At 4pm families are invited to Smith for free play in the Playground and family fun in the Youth Arts Zone which includes a youth music stage, arts stations, and giveaways.  Families may purchase dinner from a variety of popular food trucks or bring food for a picnic in the Playground.  

 The main concert will begin at 6pm and will feature a fantastic lineup of family-friendly music curated by Jeff Bogle of OWTK.com and emceed by Kathy O’Connell of WXPN Kids Corner.  Shine and the Moonbeams (Soul/R&B) and Grammy-nominated The Alphabet Rockers (positive Hip Hop) will perform in July and Red Yarn (foot stomping Americana Folk) and Vered and the Babes (Doo Woop inspired Acoustic Rock) will perform in August. 

Smith’s Executive Director Meg Wise noted, “Kidchella started in 2014 as a small performance on our front lawn for an audience of a few hundred people and grew to a summer-long concert series in the Playground welcoming over 2,000 children and adults from all sections of the City and surrounding suburbs as well as out-of-state visitors. This year, we are excited to give as many families as possible the opportunity to experience this awesome event by offering discounted tickets to PA ACCESS cardholders and free admission for families participating in our Play For All community programs.” 

 Kidchella is a rain or shine outdoor event.  Tickets are $10 per person (children age 1+ and adults) or $5 for Smith members and PA ACCESS Cardholders.  Purchase tickets, memberships, and learn more at: https://smithplayground.ticketleap.com/kid2018/

 Support for Kidchella provided in part by the Philadelphia Cultural Fund, Pennsylvania Council on the Arts, MetroKids, Power Crunch, Philadelphia Parks & Recreation, Inspire, Kia Motors America, Simple Society, Honest Tea, and Lee’s Hoagie House.  

Shine and the Moonbeams are singer-songwriter Shawana Kemp and guitarist John Heagle, two New York musicians who have collectively been in every musical genre from Musical Theatre to the circus. Learn more at Shine & the Moonbeams (Facebook) 

 Alphabet Rockers are known as the premiere children’s hip hop artists who focus on social change and racial justice. Learn more at www.alphabetrockers.com  

FOR IMMEDIATE RELEASE 

Contact: Zoe Lowry                                                 zoe@smithplayground.org                                                             215.765.4325 x101 

CENTENNIAL COMMONS OPENS IN WEST FAIRMOUNT PARK ON JUNE 13

Press Release

Cari Feiler Bender: 610-416-1216

What:   Ribbon cutting for Centennial Commons 

Join city officials, nonprofits leaders, and community representatives to formally open the first phase of this new park-within-the-park.

When:   Wednesday, June 13, 2018 (Rain or Shine)

12pm-12:15pm   Walk-through and photo op with VIPs

12:15pm-1pm     Speaking program

1pm                           Ribbon Cutting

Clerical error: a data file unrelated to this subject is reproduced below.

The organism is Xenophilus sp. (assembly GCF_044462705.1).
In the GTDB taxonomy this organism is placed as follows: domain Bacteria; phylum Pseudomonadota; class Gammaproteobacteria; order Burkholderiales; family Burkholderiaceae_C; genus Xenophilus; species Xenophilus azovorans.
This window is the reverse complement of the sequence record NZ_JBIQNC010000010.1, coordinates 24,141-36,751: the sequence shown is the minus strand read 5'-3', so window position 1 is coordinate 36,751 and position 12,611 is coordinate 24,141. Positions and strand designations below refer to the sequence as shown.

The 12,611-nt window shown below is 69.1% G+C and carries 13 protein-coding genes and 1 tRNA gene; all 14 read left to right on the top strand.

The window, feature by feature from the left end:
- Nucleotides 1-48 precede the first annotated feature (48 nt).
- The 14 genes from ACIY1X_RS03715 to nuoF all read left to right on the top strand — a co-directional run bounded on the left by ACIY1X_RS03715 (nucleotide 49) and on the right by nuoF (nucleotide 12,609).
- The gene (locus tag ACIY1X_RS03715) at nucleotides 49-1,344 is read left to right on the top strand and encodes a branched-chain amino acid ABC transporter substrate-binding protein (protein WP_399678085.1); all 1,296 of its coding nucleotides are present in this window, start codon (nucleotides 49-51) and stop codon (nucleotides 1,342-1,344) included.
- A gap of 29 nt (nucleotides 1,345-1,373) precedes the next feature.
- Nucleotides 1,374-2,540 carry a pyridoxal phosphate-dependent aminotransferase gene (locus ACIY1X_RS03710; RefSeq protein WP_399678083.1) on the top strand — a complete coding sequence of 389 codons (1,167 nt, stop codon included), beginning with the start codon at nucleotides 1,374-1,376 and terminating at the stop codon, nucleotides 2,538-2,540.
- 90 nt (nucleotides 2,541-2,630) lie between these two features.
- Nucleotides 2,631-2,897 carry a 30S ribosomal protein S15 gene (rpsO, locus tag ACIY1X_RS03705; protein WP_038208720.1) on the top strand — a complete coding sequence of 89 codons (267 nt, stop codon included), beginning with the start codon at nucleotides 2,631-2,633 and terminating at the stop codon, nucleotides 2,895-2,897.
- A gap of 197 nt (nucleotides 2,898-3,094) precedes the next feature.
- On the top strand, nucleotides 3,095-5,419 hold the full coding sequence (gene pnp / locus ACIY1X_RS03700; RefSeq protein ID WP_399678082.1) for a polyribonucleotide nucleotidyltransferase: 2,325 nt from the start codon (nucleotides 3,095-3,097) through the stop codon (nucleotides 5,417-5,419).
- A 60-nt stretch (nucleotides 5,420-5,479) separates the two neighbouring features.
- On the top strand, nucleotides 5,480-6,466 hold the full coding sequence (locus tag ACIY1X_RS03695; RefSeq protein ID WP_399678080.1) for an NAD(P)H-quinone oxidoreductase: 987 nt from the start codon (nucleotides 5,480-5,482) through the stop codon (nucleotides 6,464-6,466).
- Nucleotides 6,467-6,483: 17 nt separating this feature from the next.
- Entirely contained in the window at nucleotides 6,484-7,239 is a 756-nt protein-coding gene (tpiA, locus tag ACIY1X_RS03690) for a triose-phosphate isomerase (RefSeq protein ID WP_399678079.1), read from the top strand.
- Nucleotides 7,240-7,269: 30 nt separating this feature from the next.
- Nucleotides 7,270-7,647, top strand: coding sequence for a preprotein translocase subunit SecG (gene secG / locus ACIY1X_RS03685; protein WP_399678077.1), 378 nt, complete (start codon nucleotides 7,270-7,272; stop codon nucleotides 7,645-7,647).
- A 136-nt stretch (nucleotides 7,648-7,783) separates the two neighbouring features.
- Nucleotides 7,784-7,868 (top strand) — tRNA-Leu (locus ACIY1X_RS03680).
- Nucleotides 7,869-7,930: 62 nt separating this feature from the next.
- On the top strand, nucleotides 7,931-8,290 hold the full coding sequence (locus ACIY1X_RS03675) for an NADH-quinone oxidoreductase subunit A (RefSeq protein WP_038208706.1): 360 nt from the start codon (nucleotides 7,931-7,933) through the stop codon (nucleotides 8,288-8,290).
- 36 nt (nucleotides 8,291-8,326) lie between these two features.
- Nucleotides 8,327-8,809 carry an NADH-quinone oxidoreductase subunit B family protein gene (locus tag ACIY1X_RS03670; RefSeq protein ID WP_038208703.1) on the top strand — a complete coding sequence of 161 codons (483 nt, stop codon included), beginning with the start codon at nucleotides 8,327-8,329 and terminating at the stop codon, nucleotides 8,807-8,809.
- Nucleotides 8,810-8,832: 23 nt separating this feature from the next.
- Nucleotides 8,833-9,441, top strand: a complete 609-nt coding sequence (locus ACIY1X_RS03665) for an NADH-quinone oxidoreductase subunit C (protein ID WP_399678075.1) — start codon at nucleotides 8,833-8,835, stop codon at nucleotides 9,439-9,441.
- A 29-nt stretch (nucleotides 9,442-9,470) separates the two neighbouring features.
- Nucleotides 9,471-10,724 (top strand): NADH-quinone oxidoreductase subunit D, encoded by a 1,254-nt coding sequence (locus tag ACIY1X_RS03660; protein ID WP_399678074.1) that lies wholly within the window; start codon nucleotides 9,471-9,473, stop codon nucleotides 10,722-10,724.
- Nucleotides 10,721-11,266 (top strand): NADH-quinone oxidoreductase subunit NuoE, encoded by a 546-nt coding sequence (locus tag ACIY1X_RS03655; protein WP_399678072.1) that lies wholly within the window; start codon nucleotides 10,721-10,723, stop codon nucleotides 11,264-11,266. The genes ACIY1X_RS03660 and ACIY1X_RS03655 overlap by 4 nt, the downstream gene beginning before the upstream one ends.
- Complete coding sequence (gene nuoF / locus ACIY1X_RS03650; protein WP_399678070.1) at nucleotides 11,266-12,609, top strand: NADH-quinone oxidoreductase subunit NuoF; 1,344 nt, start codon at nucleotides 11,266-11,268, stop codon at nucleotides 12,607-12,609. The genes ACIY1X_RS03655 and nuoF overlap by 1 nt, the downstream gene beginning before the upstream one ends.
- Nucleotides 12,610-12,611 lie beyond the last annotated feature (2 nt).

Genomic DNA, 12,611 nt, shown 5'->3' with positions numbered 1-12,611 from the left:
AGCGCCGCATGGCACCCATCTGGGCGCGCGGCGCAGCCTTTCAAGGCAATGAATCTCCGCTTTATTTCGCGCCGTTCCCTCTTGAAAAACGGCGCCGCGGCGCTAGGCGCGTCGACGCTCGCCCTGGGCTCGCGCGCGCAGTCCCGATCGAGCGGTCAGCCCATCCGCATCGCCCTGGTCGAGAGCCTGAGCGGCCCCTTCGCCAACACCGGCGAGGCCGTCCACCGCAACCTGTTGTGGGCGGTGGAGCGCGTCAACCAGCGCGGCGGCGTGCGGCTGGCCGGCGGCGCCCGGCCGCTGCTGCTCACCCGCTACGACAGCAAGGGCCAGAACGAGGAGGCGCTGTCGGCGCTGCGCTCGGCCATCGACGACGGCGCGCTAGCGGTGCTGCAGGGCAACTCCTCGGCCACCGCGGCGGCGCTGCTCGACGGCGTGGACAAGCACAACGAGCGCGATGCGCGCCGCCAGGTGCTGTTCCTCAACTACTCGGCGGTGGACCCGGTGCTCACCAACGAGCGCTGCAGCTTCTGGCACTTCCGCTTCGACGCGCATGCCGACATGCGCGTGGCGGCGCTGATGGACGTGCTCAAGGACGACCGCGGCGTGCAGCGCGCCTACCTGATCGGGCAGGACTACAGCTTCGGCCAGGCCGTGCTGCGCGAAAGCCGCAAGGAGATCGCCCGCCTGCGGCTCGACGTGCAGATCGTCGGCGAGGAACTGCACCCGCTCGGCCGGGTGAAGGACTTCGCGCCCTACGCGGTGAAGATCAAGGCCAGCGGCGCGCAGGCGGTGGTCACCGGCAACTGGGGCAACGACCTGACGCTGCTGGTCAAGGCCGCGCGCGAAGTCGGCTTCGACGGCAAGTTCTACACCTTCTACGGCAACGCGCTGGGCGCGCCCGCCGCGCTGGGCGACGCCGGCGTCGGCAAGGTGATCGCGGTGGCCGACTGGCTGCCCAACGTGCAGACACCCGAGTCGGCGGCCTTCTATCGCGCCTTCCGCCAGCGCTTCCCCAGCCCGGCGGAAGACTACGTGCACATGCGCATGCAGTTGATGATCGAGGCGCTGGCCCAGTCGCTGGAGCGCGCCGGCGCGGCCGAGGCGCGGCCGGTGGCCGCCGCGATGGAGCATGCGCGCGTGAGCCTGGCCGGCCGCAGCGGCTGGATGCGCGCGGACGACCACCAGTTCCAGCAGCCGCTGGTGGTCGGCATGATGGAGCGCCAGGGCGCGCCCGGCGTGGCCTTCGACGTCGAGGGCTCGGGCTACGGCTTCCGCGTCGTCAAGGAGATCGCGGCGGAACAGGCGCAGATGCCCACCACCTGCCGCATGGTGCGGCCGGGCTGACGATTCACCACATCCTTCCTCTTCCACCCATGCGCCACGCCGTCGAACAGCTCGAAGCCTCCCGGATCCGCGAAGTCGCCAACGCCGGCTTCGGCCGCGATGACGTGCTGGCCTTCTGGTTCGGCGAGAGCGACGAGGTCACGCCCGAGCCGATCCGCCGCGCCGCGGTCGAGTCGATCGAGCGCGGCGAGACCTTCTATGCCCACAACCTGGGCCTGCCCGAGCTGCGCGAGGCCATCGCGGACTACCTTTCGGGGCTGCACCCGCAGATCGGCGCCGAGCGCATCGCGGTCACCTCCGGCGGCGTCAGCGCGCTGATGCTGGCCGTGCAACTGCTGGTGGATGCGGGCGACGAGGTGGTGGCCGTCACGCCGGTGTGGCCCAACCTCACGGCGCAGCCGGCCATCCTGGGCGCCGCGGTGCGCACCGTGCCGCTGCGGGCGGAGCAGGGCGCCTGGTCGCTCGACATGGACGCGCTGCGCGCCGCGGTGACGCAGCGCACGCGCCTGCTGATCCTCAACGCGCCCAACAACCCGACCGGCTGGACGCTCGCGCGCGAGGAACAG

Where:   Parkside Avenue at 41st Street, West Fairmount Park

Who: 

Jim Kenney, Mayor of Philadelphia

Jamie Gauthier, Executive Director, Fairmount Park Conservancy

Michael Di Berardinis, Managing Director, City of Philadelphia

Kathryn Ott Lovell, Commissioner, Philadelphia Parks & Recreation

Vanessa Lowery Brown, PA State Representative

Jannie Blackwell, Philadelphia City Council

Judilee Reed and Cara Ferrentino, William Penn Foundation

Patrick Morgan, Philadelphia Program Director, Knight Foundation

Representative, Philadelphia Streets Department

Representative, Philadelphia Commerce Department

Debra McCarty, Commissioner, Philadelphia Water Department

Chris Spahr and Joyce Smith, Centennial Commons CDC

Calla Cousar, East Parkside Residents Association

Details: This site was the central hub of the Centennial Exhibition of 1876 but has been under supported for decades. With support from the William Penn Foundation and Knight Foundation, Fairmount Park Conservancy and its partners retained Studio Bryn Hanes to upgrade a 67,000-square-foot-area along Parkside Avenue.  The new design features freshly laid walking paths on what was before simply lawn, a rain garden featuring native plants, giant porch swings, and 68 new trees that will increasingly provide shade as they grow. Future phases of the project will be announced at the event.

 

Fairmount Park Conservancy exists to champion Philadelphia’s parks. We lead capital projects and historic preservation efforts, foster neighborhood park stewardship, attract and leaverage investments, and develop innovative programs throughout the 10, 200 acres that include Fairmount Park and more than 200 neighborhood parks around the city. For more information, please visit myphillypark.org, join us at facebook.com/fairmountparkconservancy, and follow us on instagram and Twitter @myphillypark.

West Park Arts Fest – Saturday June 9th, 2018

Founded by West Park Cultural Center in 2008, the West Park Arts Fest is moving to South Concourse Drive in West Fairmount Park. The site is adjacent to the Centennial Commons project along Parkside Avenue- an exciting public space project by Fairmount Park Conservancy as part of Philadelphia’s Reimagining the Civic Commons initiative.